A big boys game: BHP ships 1bn tonnes iron ore to China
BHP Billiton may be shifting its attention to copper and potash, but last night in Shanghai, the world's number one mining company, took the time to celebrate the shipment of its one billionth tonne of iron ore to China.
BHP's first shipment of the steelmaking raw material left Port Hedland in West Australia 1973.
The Anglo Australian giant has tripled production over the past two decades and since 2004 has invested $25 billion in its Pilbara mines.
The Melbourne-based company will grow capacity further to reach 290 million tonnes per year by mid-2017.
CEO Andrew Mackenzie pointed out that "it took nearly 30 years for BHP Billiton to ship 100 million tonnes of iron ore to China and then only 12 more years to reach the one billion tonne milestone":
“We always strive to develop closer ties with China and contribute to its development by providing long-term, reliable and high-quality products at a transparent market price.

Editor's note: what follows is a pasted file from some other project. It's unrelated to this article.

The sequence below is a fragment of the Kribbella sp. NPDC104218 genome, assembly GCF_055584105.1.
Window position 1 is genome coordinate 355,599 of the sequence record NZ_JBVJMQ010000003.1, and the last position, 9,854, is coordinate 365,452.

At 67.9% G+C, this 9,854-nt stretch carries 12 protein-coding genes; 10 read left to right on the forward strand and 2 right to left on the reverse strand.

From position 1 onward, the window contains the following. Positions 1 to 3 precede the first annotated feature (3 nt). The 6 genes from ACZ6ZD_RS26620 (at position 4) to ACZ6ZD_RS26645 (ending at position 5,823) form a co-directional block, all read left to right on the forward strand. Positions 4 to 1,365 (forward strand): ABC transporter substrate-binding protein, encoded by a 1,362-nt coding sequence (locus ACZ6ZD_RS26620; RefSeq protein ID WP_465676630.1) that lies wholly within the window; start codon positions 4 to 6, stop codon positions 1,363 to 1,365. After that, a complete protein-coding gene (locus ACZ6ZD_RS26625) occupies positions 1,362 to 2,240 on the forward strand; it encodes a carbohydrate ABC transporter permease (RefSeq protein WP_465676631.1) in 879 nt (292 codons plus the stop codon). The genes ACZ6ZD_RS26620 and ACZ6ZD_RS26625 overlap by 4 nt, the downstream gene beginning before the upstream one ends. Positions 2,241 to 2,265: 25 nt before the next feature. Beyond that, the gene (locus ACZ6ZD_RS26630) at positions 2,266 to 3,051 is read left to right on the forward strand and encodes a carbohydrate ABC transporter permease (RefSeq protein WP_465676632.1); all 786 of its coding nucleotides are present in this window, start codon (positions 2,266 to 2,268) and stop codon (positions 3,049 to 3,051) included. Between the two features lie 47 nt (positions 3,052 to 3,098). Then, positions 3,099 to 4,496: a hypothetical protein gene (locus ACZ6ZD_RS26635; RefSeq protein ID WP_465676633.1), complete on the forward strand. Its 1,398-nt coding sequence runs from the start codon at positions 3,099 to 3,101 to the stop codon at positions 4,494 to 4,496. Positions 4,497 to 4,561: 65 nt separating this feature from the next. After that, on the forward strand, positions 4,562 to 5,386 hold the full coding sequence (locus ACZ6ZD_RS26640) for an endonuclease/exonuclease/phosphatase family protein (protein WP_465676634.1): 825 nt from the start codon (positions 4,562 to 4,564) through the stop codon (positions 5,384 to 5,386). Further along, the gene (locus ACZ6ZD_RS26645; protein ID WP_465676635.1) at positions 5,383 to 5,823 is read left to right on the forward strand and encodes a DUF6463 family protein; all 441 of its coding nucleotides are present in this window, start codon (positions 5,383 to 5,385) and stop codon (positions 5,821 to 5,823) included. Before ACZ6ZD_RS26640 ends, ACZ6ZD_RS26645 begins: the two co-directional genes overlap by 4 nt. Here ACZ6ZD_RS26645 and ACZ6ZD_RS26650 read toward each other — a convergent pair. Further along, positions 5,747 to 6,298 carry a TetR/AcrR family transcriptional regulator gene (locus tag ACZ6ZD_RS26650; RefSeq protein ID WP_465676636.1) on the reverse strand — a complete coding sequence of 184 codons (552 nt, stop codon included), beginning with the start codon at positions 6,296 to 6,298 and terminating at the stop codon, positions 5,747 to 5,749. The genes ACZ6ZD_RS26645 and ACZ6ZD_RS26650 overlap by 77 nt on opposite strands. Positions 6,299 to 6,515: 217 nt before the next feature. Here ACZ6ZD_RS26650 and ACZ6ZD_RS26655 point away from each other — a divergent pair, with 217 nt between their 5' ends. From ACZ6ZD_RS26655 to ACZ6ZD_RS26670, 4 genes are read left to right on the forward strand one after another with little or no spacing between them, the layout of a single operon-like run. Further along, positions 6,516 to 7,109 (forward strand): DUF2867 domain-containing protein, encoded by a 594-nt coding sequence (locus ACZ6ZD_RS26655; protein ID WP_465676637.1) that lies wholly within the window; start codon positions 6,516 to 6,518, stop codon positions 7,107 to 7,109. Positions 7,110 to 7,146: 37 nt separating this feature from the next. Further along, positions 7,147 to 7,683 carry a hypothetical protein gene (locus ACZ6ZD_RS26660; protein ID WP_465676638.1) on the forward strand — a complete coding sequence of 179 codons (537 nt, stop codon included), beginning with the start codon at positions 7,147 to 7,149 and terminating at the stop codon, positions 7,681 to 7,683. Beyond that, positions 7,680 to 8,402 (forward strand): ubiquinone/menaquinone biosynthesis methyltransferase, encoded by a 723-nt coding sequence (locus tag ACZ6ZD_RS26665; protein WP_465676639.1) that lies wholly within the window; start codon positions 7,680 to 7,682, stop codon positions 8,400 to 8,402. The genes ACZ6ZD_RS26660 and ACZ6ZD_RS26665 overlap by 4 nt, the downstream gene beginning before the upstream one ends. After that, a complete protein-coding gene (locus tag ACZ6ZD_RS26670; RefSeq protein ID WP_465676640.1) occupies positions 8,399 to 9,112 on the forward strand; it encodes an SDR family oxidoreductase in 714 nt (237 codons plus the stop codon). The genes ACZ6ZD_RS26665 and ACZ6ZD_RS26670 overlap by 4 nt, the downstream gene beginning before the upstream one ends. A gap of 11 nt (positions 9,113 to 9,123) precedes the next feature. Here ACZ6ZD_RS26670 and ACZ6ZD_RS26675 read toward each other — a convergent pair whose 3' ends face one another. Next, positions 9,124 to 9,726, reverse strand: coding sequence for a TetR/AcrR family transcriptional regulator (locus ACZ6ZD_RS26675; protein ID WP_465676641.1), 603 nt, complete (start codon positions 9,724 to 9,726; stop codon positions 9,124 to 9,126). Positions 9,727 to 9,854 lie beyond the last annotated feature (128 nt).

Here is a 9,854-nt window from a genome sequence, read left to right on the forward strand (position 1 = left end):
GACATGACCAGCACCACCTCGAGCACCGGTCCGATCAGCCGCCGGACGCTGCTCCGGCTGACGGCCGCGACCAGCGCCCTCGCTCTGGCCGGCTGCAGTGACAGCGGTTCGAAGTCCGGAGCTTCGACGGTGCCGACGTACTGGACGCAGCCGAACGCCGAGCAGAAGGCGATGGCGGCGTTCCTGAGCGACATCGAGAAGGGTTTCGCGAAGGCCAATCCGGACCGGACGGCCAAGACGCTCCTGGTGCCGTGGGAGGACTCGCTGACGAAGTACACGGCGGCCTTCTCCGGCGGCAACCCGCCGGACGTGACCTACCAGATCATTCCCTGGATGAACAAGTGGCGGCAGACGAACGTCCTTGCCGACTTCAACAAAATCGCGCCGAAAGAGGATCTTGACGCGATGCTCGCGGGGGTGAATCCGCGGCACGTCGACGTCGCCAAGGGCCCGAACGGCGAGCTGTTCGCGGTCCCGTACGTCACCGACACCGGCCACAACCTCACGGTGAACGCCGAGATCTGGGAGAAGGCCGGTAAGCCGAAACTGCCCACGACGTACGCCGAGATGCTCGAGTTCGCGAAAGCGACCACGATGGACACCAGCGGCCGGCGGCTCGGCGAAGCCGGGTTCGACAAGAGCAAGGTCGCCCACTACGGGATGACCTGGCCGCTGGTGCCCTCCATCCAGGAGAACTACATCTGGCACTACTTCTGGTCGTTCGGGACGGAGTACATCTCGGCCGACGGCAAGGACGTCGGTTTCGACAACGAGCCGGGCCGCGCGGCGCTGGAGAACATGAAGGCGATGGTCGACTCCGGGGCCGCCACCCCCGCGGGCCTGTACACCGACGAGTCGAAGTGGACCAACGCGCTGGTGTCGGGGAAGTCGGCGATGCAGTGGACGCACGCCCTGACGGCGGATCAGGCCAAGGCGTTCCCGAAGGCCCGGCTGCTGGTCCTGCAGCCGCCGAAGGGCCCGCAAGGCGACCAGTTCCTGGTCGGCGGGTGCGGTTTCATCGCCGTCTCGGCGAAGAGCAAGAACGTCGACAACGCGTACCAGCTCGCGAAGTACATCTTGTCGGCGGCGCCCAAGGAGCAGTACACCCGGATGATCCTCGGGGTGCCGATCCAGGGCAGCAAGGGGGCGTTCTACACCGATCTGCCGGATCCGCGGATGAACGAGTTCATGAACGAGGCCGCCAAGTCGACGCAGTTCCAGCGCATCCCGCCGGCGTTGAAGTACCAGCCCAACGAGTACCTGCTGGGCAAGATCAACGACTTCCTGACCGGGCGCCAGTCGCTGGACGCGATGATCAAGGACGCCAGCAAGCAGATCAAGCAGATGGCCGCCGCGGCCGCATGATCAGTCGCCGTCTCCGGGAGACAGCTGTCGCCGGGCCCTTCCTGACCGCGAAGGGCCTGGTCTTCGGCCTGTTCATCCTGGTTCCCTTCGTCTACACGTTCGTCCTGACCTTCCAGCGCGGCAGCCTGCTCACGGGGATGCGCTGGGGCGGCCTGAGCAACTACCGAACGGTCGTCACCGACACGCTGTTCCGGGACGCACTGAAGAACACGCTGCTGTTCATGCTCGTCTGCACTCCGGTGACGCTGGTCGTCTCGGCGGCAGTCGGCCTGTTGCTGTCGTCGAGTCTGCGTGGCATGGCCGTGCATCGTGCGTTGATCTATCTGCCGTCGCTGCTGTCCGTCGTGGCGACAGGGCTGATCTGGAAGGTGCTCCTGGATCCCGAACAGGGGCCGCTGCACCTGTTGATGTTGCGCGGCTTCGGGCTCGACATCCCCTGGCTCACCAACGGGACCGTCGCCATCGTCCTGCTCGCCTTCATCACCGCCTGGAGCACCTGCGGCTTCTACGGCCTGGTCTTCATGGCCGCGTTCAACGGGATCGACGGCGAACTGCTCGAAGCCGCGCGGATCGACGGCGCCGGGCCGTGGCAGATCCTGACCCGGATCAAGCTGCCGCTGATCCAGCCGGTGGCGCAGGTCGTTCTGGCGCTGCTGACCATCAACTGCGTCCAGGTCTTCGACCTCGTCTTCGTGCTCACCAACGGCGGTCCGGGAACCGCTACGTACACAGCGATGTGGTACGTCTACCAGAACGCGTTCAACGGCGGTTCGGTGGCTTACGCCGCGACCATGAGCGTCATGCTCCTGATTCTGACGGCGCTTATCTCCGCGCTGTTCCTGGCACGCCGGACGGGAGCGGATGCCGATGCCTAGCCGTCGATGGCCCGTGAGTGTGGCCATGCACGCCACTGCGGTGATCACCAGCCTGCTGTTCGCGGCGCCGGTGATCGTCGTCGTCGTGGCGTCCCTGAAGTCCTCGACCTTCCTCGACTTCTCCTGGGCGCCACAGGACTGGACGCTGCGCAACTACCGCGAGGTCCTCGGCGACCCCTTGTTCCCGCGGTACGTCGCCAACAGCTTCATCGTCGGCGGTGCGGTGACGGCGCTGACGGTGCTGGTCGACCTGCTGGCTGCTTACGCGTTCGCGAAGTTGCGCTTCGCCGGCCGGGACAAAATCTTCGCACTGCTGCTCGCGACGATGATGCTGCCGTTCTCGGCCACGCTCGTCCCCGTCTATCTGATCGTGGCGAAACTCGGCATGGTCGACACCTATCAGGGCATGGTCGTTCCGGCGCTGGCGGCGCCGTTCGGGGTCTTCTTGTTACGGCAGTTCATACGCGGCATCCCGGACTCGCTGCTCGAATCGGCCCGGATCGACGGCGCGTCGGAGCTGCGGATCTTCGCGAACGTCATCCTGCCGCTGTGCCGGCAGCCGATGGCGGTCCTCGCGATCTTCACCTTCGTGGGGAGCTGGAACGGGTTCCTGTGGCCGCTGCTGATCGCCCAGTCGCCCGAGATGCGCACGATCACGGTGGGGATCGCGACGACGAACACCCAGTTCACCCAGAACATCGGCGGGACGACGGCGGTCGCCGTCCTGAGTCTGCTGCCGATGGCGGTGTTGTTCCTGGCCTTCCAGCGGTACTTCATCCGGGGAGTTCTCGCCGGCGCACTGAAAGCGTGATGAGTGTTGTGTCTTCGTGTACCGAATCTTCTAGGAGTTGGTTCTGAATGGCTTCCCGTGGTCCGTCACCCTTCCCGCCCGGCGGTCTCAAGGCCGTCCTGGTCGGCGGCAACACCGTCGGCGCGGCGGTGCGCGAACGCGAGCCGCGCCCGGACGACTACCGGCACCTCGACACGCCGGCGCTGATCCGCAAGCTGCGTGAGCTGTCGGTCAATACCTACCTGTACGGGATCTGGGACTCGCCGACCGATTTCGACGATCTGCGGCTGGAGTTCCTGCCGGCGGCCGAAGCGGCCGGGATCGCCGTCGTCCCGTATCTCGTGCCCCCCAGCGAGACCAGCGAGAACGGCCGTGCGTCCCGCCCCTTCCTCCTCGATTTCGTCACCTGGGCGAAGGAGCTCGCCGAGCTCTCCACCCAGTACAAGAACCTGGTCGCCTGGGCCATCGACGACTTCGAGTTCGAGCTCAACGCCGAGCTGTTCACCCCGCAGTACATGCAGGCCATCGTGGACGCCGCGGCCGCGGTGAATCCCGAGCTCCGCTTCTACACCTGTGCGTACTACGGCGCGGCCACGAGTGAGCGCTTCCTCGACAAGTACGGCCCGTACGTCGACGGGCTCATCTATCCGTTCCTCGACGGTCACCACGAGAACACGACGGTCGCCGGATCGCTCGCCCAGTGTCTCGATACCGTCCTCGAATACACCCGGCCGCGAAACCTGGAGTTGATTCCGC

“BHP Billiton is very proud of the role it has helped play in China’s remarkable economic and urban growth through the trade in iron ore and other commodities. The rate of this growth, and the demand for iron ore, has been unprecedented."
China forges nearly as much steel as the rest of the world combined and consumes more than two thirds of the world's 1.2 billion tonnes seaborne iron ore trade.
Slipping below $70 a tonne again on Thursday, iron ore today trades near 5-and-a-half year lows and is down almost 48% this year.
Fears of weaker economic growth in China has taken some of the blame for the retreat in the price, but most of the weakness stems from a predicted supply glut this year, through at least 2018.
BHP's expansion lags that of the two top producers: Brazil's Vale plans to boost output to 450 million tonnes by 2018 from 306 million last year while Rio Tinto is well on its way to reach 360 million tonnes in the next few years.
As smaller, high cost producers outside China fall by the wayside the Big 3 is set to control more than 85% of the seaborne trade by the end of the decade.